Latest HMRC performance figures

HMRC has published its performance data for the quarter to 31 December 2017. 

Telephone service

The telephone service stats showed a welcome improvement over the disappointing results for the quarter to 30 September 2017. The average time taken to answer a call in the quarter was 4 minutes 20 seconds, an improvement over the 5 minutes in the previous quarter. Overall, the cumulative call waiting time in the nine months to 31 December 2017 was 4 mins 32 seconds, still below the 3 minutes and 54 seconds recorded for the year 2016/17. Against this, the percentage of calls that were not answered in the quarter increased from 12.8% to 14.5%, and for the year to date 12.9% of callers hung up compared to only 8.4% in 2016/17. 

The performance of the Agent Dedicated Line (ADL) continues to be far better than the general lines. The average waiting time in the quarter was 7 seconds and all calls were answered within 2 minutes, so well done to HMRC for continuing to maintain a good record on the ADL. The performance of the employers’ helpline, while not as good as that of the ADL, showed an improvement in the quarter, down from over 4 minutes in the previous year to only 2 mins and 13 seconds in December 2017. 

Post handling

Post handling continued to show an improved performance after a poor start in the first quarter of 2017/18. In the quarter to December 2017 86.6% of post was cleared within 15 days – the best quarterly figure for the 2017/18 and 2016/17 and above the 80% target. 

iForms are given priority and 95.3% were cleared within seven days, slightly above the target of 95%. 

Note that processing of paper self assessment returns is not included within these statistics. 

Comments and feedback

Taken overall the quarterly performance statistics showed a steadily improving position for 2017/18. This is welcome, but we should also mention that in its report into HMRC’s performance published on 12 January 2018, the Public Accounts Committee (PAC) questioned whether HMRC’s figures were a true reflection of the position. This is because times do not include listening to the recorded message before entering the queue and also because callers who hung up before joining the queue are counted as being successfully dealt with when this may not be the case. The PAC recommended that HMRC should introduce a new set of measures that better reflect the actual experience of customers, and that the time spent in the automated telephony system should be included in the statistics.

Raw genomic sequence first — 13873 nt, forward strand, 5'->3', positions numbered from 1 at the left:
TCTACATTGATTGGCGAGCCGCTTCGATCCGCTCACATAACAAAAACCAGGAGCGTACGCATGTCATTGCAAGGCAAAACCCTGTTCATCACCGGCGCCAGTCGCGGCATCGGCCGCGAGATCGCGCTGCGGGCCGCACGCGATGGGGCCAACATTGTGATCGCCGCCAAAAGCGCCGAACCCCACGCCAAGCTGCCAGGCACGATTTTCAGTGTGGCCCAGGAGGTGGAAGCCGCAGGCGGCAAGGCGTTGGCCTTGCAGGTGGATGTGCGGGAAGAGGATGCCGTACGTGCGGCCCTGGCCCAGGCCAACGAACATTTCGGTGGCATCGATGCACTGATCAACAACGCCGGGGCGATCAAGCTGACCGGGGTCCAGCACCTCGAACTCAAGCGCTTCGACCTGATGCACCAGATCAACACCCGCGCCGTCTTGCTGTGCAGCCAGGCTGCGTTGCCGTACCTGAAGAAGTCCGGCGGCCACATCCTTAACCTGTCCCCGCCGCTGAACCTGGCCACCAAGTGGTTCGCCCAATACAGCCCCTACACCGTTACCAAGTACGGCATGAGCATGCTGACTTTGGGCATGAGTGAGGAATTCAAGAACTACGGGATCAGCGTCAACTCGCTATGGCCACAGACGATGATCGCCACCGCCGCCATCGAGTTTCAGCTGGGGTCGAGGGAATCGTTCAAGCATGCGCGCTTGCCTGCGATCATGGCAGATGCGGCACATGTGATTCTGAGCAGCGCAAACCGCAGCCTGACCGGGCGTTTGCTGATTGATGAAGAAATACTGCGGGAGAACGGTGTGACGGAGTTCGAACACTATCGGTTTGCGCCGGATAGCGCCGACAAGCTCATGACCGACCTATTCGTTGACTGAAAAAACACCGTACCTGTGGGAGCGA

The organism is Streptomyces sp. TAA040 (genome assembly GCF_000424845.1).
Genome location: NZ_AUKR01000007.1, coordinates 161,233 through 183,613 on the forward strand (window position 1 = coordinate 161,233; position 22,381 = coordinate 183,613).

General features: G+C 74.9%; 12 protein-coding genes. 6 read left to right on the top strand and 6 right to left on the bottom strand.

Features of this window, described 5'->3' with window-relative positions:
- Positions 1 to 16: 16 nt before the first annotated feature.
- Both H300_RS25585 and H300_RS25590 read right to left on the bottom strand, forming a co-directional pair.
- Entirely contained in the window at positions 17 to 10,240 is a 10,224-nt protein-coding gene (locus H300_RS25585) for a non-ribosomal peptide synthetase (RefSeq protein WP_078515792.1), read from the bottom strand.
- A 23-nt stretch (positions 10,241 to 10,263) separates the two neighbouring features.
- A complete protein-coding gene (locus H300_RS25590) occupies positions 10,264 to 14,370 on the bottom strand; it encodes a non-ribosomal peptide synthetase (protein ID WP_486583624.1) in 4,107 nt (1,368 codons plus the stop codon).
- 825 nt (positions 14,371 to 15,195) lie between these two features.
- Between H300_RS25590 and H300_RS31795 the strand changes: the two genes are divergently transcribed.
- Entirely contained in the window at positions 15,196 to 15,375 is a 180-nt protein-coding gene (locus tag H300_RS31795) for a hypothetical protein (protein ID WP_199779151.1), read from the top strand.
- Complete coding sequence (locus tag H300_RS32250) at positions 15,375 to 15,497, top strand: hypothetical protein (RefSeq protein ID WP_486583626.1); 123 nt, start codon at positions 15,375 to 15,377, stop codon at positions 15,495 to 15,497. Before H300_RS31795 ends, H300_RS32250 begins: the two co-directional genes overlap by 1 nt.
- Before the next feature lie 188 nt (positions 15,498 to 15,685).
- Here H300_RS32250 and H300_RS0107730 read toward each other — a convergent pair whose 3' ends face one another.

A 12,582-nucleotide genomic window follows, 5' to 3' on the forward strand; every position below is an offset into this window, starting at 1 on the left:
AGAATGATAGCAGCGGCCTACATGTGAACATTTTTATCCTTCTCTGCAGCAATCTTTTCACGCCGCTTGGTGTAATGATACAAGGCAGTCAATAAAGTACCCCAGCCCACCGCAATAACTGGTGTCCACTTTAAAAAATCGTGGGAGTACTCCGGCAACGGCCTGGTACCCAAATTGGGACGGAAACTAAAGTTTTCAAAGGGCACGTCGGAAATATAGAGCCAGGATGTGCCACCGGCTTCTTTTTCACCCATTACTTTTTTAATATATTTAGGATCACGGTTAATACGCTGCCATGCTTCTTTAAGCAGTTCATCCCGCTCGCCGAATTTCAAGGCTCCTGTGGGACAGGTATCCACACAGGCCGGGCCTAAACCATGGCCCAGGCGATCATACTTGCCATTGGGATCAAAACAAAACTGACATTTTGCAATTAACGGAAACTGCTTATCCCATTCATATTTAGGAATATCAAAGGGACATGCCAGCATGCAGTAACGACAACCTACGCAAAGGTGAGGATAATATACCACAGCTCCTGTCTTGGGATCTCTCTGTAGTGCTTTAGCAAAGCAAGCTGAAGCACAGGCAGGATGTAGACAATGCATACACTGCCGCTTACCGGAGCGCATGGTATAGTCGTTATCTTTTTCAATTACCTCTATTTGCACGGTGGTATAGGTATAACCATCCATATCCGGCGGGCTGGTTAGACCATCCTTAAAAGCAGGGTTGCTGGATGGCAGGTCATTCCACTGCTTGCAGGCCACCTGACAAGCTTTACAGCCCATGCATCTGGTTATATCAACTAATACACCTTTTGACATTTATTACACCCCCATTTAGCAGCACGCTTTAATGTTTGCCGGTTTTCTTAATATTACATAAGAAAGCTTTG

How was it for you in the January filing season? How do your experiences compare with the above? We would welcome members’ comments on HMRC’s performance – please post them below.


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  • A client, who was in very modestly paid employment in 2016/17, was nonetheless faced with an Income Tax liability of several hundred pounds to pay at the end of that tax year because his employer had failed to deduct any tax at all - despite showing his correct tax code on his P60. I wrote to HMRC to say I considered this very unsatisfactory, was surprised it could have happened and that I trusted they would make proper representations to his employer. I had a prompt response from which it was obvious they had not read my letter properly as they simply confirmed all the figurers were correct. I wrote back saying they had missed the point of my first letter - I told them no further reply from them was needed.   

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